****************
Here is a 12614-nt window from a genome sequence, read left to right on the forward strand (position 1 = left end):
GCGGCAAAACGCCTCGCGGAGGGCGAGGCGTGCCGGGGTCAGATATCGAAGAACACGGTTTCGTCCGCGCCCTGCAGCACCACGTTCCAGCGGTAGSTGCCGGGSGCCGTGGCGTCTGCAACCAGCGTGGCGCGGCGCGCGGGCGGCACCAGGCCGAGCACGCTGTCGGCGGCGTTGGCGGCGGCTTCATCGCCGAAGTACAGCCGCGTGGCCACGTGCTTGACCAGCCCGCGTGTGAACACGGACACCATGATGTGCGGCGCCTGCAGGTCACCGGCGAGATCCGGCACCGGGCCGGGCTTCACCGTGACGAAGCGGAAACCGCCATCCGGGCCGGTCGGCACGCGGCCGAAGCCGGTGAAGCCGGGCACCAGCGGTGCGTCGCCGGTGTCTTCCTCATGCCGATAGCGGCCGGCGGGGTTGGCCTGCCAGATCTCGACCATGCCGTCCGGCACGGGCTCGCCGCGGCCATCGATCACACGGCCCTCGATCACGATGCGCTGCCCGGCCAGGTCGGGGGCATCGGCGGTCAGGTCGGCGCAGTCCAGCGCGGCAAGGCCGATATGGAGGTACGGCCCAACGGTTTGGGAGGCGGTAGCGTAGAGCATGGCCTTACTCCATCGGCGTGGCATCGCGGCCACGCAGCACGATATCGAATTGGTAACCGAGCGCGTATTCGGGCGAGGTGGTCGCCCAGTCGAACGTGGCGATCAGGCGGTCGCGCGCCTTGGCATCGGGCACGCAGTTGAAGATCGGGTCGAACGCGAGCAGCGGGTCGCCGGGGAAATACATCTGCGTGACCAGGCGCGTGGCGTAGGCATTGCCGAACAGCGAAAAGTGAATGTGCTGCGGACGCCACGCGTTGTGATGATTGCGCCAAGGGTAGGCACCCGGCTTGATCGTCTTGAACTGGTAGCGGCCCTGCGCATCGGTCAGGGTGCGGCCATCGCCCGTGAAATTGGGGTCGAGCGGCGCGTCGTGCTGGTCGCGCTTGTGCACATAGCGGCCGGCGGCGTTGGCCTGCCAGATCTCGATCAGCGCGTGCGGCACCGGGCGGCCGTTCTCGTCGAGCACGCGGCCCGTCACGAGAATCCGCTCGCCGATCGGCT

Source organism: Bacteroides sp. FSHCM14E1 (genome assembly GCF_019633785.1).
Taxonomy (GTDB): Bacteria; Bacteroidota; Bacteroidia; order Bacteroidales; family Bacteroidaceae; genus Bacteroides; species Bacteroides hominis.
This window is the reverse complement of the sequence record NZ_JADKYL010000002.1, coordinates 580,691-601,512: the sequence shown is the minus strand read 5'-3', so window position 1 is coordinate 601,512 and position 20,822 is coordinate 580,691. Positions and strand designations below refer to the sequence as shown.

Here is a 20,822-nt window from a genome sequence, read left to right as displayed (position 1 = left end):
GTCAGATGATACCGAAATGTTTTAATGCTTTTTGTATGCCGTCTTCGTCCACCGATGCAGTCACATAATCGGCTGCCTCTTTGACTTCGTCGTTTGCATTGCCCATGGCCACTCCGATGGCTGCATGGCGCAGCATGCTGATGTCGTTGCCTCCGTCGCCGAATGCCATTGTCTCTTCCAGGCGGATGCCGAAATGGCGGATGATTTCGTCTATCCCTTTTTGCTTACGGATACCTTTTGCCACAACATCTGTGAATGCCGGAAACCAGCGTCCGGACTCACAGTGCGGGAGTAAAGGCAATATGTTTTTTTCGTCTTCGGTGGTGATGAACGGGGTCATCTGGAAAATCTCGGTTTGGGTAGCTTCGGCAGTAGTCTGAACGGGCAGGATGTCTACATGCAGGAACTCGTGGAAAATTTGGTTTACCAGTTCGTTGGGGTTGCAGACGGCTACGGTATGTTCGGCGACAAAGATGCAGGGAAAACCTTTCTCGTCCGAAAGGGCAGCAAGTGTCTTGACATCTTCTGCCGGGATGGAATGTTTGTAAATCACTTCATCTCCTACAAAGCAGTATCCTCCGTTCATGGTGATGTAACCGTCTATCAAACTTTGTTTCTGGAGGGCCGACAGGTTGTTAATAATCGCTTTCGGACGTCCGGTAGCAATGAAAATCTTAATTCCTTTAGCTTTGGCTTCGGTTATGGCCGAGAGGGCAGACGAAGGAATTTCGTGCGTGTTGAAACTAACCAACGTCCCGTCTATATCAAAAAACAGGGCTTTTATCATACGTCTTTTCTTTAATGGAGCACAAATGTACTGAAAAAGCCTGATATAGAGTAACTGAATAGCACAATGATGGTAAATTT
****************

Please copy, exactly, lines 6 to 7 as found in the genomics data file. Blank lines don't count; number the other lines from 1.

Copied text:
Here is a 20,822-nt window from a genome sequence, read left to right as displayed (position 1 = left end):
GTCAGATGATACCGAAATGTTTTAATGCTTTTTGTATGCCGTCTTCGTCCACCGATGCAGTCACATAATCGGCTGCCTCTTTGACTTCGTCGTTTGCATTGCCCATGGCCACTCCGATGGCTGCATGGCGCAGCATGCTGATGTCGTTGCCTCCGTCGCCGAATGCCATTGTCTCTTCCAGGCGGATGCCGAAATGGCGGATGATTTCGTCTATCCCTTTTTGCTTACGGATACCTTTTGCCACAACATCTGTGAATGCCGGAAACCAGCGTCCGGACTCACAGTGCGGGAGTAAAGGCAATATGTTTTTTTCGTCTTCGGTGGTGATGAACGGGGTCATCTGGAAAATCTCGGTTTGGGTAGCTTCGGCAGTAGTCTGAACGGGCAGGATGTCTACATGCAGGAACTCGTGGAAAATTTGGTTTACCAGTTCGTTGGGGTTGCAGACGGCTACGGTATGTTCGGCGACAAAGATGCAGGGAAAACCTTTCTCGTCCGAAAGGGCAGCAAGTGTCTTGACATCTTCTGCCGGGATGGAATGTTTGTAAATCACTTCATCTCCTACAAAGCAGTATCCTCCGTTCATGGTGATGTAACCGTCTATCAAACTTTGTTTCTGGAGGGCCGACAGGTTGTTAATAATCGCTTTCGGACGTCCGGTAGCAATGAAAATCTTAATTCCTTTAGCTTTGGCTTCGGTTATGGCCGAGAGGGCAGACGAAGGAATTTCGTGCGTGTTGAAACTAACCAACGTCCCGTCTATATCAAAAAACAGGGCTTTTATCATACGTCTTTTCTTTAATGGAGCACAAATGTACTGAAAAAGCCTGATATAGAGTAACTGAATAGCACAATGATGGTAAATTT